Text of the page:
Joking aside, Ellis is in the final chapter of what has been a distinguished career and in 20 years when I hear Ellis' name, the first thing that will probably come to mind is Georges Niang. These two seemingly bring the best out of each other and they've saved some of their best individual efforts for their head-to-head match ups.
I know I'll never forget the Big 12 Tournament clash in 2013 when both Niang and Ellis were freshmen. You may remember the controversial finish in Ames earlier that season, which we appropriately named the "Hilton Heist". That storyline dominated the pre-game talk down in Kansas City, but once the game got underway, Ellis and Niang became the lead.
Niang led Iowa State with 19 points as the Cyclones kept pace early on, but Ellis erupted in the second half to allow Kansas to pull away, finishing with a game-high 23 points. These two have been turning in similar performances ever since, including what was possibly the pinnacle of their rivalry a year later back in the Sprint Center where Ellis scored 30 points on 11-12 shooting, but Iowa State got the win as Niang paced the Cyclones with 25 points and 7 assists.
Head-to-head, Ellis is 6-3 against Niang, but Georges and Iowa State have had the upper hand in 3 of the last 4 battles. During that span, Niang has averaged 20.7 points, 4.5 rebounds, 4.7 assists and shot 48.6% from the floor. Ellis has averaged 18.2 points and pulled down 8.2 rebounds while connecting on 53% of his field goal attempts.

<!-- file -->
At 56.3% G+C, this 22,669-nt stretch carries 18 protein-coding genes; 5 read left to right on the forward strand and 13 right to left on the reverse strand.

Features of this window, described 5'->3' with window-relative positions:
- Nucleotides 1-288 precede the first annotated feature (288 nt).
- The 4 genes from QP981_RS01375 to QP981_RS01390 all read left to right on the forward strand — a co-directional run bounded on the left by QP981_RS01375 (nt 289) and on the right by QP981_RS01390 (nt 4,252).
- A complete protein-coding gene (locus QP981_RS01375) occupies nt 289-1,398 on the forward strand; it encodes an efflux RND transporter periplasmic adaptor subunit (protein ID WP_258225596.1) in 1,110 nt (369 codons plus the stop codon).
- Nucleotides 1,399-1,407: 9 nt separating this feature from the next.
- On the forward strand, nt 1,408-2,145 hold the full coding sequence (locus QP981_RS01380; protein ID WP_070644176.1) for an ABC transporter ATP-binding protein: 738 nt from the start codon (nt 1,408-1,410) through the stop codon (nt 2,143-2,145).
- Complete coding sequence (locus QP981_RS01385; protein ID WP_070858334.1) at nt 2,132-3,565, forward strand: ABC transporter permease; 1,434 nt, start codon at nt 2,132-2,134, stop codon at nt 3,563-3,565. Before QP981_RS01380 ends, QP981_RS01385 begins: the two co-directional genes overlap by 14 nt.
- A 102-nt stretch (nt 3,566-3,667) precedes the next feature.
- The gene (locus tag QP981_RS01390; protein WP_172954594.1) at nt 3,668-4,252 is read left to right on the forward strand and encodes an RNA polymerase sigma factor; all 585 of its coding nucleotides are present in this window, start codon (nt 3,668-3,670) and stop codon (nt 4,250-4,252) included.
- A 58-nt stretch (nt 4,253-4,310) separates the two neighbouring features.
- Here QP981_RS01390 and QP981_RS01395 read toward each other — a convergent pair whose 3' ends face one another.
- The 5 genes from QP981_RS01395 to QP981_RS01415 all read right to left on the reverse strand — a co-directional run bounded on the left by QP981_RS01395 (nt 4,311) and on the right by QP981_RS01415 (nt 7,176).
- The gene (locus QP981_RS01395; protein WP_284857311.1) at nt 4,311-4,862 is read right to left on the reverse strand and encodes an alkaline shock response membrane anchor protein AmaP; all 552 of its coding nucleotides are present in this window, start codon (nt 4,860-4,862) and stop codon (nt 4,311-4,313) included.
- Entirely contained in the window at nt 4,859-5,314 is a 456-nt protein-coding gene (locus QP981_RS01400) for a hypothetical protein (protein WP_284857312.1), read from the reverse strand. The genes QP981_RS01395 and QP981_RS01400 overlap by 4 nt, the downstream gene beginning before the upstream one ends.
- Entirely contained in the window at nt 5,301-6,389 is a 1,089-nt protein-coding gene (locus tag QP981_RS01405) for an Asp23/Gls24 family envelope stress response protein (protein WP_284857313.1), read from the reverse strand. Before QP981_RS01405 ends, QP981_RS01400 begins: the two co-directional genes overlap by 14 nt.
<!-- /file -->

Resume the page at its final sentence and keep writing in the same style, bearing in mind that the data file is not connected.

It's not quite Magic vs. Bird, but in the one-and-done era of college basketball, it's unquestionably the best individual rivalry we've seen in years, not only in the conference, but nationally.
They've each earned a first team all-Big 12 honor and at their current pace, they'll both be unanimous selections once the post-season awards are announced. Ellis has 3 regular season conference titles and 1 tournament title. Niang has done his part in carrying the Cyclones to consecutive conference tournament titles. These two have had stellar careers and each has etched his place in his respective program's history.
There is a "but" however. Niang has failed to guide a team out of the opening weekend of the NCAA Tournament as he was injured in the first game of the 2014 tournament and was the face and leader of last year's club that fell to UAB in the first round. Ellis helped Kansas get to the Sweet 16 during his freshman campaign, but the Jayhawks have fallen in the round of 32 each of the last two years. Needless to say, the Jayhawk faithful demands more.
Each player has unfinished business and while neither figures to be a sure-thing NBA prospect, there's a legacy in the balance for both. Can Ellis lead Kansas to another Big 12 title and a Final 4 (or better)? Does Niang have what it takes to guide Iowa State to the conference championship and lead a late run through March?
Tonight will be the first of at least two battles between these dynamic seniors this season. It's been a pleasure to watch both of them play and we as college basketball fans are better off for having had that opportunity.
So Who Wins?
Come on. I'm the guy that typed, "eat shit, Jayhawks" in this very same preview a season ago. You know which way I'm going.
Iowa State 84 - Kansas 81
Tip: 8PM CST
Radio: Cyclone Radio Network
Cyclones.com Game Notes: Available here
Kansas SB Nation Site: Rock Chalk Talk